During this winter of the ultimate shiver it must be a rare American north of , say, 39 degrees latitude who has not been house-bound for a day or two at a time. The University of Maryland, which just barely qualifies for the discussion according to this criterion of latitude, has issued a cautionary bulletin on the subject of ''cabin fever.''
The advice from the semitropics is certainly debatable. If the morning comes when you cannot fight your way out the front door past winter's barricade, you are instructed to watch television, listen to the radio, and read newspapers to keep yourself jolly.
This is a dubious formula for happiness even in the merry, merry springtime.
Other recommendations from the Maryland winterizers:
Get a pet.
And ''observe hygiene.''
The last injunction, we assume, means spiffing up in isolation, like an English colonial in a jungle outpost dressing formally for dinner to keep from going native.
In weather's border states, like Maryland, winter is taken very respectfully indeed -- when it comes.
In the deep north one of two more casual courses is likely to be followed. People go outdoors anyway, treating winter more or less as a mirage. Snow? What snow? You call this snow?
The other popular choice is to surrender to the siege and go with it -- never mind the meticulous shave, the white-tie-and-tails, and the Maryland cry: ''Put some structure in the day.''
Enid Nemy, writing in the New York Times (well north of Maryland), has taken a strict antistructure approach. It can be no coincidence that her column about eating in bed appeared on one of the colder mornings of winter. In effect, Miss Nemy has provided her own recipe for ''cabin fever'' -- behave as if winter were just what you ordered.
Hibernating in bed -- the cave of caves -- Miss Nemy and her friends have been known to find happiness eating ice cream out of the carton with maple syrup poured on top. One informant even keeps a refrigerator in her bedroom to give integrity to the experience.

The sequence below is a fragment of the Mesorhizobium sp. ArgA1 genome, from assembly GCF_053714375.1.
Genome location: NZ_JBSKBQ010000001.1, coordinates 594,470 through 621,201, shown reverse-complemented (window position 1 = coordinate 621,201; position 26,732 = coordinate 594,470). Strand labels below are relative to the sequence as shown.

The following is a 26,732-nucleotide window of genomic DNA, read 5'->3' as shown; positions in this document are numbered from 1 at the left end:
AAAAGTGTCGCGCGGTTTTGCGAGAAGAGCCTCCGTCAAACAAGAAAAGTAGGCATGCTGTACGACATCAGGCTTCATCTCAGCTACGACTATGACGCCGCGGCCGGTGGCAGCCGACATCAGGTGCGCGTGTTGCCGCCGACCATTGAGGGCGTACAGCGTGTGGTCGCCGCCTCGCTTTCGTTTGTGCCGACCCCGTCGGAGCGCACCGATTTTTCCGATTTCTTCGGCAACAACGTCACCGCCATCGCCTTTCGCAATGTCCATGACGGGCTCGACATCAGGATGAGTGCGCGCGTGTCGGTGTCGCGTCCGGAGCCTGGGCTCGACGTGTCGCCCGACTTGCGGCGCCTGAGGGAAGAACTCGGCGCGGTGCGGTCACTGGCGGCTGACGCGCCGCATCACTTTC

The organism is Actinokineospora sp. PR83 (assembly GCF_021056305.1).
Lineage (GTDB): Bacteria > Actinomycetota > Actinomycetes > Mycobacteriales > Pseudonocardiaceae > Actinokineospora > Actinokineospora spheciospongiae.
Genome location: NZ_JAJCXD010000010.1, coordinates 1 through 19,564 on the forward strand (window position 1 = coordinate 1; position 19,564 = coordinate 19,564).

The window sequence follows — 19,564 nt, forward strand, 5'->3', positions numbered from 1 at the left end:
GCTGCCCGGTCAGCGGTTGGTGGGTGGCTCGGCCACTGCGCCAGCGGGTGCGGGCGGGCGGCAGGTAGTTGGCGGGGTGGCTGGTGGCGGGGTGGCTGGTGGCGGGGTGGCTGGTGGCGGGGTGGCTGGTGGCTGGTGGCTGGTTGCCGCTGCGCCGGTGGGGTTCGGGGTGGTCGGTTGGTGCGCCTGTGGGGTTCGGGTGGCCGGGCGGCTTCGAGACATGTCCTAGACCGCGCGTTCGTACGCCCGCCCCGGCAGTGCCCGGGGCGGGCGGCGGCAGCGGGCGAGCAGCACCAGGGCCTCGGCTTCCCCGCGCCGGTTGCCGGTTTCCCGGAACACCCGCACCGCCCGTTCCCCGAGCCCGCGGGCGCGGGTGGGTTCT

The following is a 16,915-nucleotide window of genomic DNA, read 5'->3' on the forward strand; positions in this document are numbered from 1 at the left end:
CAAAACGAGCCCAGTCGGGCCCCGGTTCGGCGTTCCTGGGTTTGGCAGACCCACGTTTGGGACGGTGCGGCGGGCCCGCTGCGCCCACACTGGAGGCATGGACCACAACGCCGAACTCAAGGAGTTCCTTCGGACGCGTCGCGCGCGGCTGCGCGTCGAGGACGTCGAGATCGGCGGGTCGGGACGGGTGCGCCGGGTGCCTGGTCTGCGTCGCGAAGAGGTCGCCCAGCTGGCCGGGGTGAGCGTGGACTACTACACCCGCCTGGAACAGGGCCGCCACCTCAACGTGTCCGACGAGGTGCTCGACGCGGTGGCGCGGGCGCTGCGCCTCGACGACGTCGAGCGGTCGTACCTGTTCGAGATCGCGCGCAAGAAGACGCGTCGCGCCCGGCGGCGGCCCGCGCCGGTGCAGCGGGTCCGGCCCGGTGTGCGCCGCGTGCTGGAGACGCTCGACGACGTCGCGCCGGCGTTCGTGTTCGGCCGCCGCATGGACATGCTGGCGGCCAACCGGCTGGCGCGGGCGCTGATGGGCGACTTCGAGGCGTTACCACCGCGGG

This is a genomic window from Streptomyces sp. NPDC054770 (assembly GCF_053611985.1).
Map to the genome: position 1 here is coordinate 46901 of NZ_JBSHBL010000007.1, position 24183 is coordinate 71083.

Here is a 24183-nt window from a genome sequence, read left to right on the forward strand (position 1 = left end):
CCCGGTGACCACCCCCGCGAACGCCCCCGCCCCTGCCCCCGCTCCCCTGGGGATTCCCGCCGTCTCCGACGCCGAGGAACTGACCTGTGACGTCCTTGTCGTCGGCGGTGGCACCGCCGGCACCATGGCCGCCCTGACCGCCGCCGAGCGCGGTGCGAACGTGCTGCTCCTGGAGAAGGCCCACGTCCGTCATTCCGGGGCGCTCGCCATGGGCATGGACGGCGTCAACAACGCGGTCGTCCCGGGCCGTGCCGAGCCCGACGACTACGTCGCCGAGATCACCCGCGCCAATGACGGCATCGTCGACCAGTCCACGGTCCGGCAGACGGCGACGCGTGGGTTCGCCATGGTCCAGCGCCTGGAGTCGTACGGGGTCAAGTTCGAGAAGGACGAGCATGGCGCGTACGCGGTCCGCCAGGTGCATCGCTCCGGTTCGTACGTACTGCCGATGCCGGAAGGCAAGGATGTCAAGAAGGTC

We have discovered, firsthand, that eaters in bed tend to specialize. At the extreme, there are the Drippers; the ice-cream lickers and yogurt snackers are prime candidates. Then there are the Crunchers, who feature crackers and peanuts and popcorn. You can identify them in the morning by the tiny salted particles imbedded in their backs.
Miss Nemy knows a man who eats only Italian food in bed. She herself seems to favor Chinese -- there is a heartfelt passage about ''the joys of snuggling under the covers,'' a pillow at one's back, an egg roll in one's mouth.
The point is, one must refuse to let winter turn one into a garrison state. Those who eat in bed are fighting back in their own guerrilla fashion. Schlepping to and from the refrigerator in bathrobe and slippers, writing ''Having a wonderful time . . .'' on their bedspreads with maple syrup, they are confronting winter - a great eccentricity of nature -- with eccentricities of their own.
In fact, they are on their way -- at a shuffle -- toward the more heroic forms of winter eccentricity that find New Englanders breaking holes in the ice to go swimming. Now if only the nibblers could locate their swim trunks at the back of the bedroom closet the next time they get up for another kind of dip